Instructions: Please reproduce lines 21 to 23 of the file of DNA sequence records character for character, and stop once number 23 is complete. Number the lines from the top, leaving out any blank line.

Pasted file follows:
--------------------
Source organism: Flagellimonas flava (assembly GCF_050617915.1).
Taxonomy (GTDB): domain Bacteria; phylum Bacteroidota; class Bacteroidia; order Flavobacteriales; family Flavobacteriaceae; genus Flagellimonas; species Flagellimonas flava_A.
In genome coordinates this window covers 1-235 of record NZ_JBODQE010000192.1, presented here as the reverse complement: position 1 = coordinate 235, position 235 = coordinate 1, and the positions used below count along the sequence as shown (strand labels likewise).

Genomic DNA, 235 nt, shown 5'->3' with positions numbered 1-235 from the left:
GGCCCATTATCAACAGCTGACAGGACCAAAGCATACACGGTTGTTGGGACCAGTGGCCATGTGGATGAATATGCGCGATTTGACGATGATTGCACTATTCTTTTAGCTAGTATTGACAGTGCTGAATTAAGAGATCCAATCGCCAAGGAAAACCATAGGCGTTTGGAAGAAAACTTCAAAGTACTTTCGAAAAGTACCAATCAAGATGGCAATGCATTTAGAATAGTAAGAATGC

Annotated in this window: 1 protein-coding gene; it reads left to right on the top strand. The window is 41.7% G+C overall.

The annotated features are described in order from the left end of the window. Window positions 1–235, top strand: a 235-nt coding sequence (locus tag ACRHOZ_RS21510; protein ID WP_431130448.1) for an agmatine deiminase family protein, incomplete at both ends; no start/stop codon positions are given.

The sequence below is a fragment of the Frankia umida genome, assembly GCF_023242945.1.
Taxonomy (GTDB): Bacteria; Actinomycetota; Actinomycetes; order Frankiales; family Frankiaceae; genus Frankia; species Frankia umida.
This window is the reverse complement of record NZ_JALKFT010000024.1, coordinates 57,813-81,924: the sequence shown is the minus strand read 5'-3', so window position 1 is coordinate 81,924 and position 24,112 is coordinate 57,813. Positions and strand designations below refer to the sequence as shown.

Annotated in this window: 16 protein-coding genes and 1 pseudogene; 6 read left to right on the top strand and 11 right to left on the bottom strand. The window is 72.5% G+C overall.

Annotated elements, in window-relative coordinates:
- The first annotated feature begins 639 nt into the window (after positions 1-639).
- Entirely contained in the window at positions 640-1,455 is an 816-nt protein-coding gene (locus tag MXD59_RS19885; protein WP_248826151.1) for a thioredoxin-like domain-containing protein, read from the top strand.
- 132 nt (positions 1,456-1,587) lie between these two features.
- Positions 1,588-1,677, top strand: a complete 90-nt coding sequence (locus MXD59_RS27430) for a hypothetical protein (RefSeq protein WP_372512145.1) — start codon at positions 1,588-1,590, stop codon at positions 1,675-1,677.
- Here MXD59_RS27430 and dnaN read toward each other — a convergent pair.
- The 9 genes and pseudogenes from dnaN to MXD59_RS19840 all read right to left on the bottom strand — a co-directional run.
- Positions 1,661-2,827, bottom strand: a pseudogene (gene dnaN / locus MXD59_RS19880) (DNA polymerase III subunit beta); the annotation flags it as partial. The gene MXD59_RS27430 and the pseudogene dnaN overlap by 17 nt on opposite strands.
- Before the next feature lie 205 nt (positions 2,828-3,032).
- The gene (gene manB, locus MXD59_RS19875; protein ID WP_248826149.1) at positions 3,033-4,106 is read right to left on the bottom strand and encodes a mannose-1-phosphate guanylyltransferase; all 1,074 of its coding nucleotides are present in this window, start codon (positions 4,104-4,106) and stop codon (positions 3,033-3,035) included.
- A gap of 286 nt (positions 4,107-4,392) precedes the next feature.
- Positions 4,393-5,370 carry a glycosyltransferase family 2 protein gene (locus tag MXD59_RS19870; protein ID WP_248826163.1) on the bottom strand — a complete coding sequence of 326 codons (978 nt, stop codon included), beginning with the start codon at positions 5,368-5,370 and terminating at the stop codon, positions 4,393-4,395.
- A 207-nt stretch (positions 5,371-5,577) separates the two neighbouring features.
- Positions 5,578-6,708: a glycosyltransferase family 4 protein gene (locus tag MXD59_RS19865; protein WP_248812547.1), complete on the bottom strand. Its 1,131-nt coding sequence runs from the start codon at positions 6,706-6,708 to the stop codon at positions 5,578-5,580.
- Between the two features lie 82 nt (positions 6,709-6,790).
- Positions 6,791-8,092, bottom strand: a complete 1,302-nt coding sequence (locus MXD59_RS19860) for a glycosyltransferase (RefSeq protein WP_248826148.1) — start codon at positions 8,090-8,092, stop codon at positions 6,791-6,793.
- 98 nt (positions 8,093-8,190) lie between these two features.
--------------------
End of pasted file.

- The gene (gene manB, locus MXD59_RS19875; protein ID WP_248826149.1) at positions 3,033-4,106 is read right to left on the bottom strand and encodes a mannose-1-phosphate guanylyltransferase; all 1,074 of its coding nucleotides are present in this window, start codon (positions 4,104-4,106) and stop codon (positions 3,033-3,035) included.
- A gap of 286 nt (positions 4,107-4,392) precedes the next feature.
- Positions 4,393-5,370 carry a glycosyltransferase family 2 protein gene (locus tag MXD59_RS19870; protein ID WP_248826163.1) on the bottom strand — a complete coding sequence of 326 codons (978 nt, stop codon included), beginning with the start codon at positions 5,368-5,370 and terminating at the stop codon, positions 4,393-4,395.